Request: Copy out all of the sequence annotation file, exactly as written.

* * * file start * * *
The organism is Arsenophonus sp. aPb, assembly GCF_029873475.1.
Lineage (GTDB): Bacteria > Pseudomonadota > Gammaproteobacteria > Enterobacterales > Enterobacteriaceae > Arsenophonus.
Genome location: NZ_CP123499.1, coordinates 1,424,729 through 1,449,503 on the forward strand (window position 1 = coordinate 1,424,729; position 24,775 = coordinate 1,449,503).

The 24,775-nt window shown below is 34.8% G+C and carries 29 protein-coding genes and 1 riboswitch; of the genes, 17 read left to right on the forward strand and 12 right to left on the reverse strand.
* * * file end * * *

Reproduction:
The organism is Arsenophonus sp. aPb, assembly GCF_029873475.1.
Lineage (GTDB): Bacteria > Pseudomonadota > Gammaproteobacteria > Enterobacterales > Enterobacteriaceae > Arsenophonus.
Genome location: NZ_CP123499.1, coordinates 1,424,729 through 1,449,503 on the forward strand (window position 1 = coordinate 1,424,729; position 24,775 = coordinate 1,449,503).

The 24,775-nt window shown below is 34.8% G+C and carries 29 protein-coding genes and 1 riboswitch; of the genes, 17 read left to right on the forward strand and 12 right to left on the reverse strand.